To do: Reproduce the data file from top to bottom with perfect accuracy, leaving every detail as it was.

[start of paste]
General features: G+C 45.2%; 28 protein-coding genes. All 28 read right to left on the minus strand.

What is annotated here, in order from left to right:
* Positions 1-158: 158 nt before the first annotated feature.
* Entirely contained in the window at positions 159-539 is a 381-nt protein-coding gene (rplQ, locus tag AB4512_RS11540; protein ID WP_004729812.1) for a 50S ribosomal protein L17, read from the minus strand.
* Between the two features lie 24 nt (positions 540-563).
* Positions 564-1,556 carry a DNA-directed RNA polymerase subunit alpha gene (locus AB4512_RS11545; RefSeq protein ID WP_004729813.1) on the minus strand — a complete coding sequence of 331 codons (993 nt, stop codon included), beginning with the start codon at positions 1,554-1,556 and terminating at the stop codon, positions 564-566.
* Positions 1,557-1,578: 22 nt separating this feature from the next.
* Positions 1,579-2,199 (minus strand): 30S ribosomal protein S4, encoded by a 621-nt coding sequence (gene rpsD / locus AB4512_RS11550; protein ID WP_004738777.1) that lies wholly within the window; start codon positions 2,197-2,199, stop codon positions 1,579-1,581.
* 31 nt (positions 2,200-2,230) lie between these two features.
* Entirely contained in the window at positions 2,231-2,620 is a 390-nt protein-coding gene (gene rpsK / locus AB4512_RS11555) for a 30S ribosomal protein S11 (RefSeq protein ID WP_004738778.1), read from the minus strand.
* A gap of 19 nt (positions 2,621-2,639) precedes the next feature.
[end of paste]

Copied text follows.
General features: G+C 45.2%; 28 protein-coding genes. All 28 read right to left on the minus strand.

What is annotated here, in order from left to right:
* Positions 1-158: 158 nt before the first annotated feature.
* Entirely contained in the window at positions 159-539 is a 381-nt protein-coding gene (rplQ, locus tag AB4512_RS11540; protein ID WP_004729812.1) for a 50S ribosomal protein L17, read from the minus strand.
* Between the two features lie 24 nt (positions 540-563).
* Positions 564-1,556 carry a DNA-directed RNA polymerase subunit alpha gene (locus AB4512_RS11545; RefSeq protein ID WP_004729813.1) on the minus strand — a complete coding sequence of 331 codons (993 nt, stop codon included), beginning with the start codon at positions 1,554-1,556 and terminating at the stop codon, positions 564-566.
* Positions 1,557-1,578: 22 nt separating this feature from the next.
* Positions 1,579-2,199 (minus strand): 30S ribosomal protein S4, encoded by a 621-nt coding sequence (gene rpsD / locus AB4512_RS11550; protein ID WP_004738777.1) that lies wholly within the window; start codon positions 2,197-2,199, stop codon positions 1,579-1,581.
* 31 nt (positions 2,200-2,230) lie between these two features.
* Entirely contained in the window at positions 2,231-2,620 is a 390-nt protein-coding gene (gene rpsK / locus AB4512_RS11555) for a 30S ribosomal protein S11 (RefSeq protein ID WP_004738778.1), read from the minus strand.
* A gap of 19 nt (positions 2,621-2,639) precedes the next feature.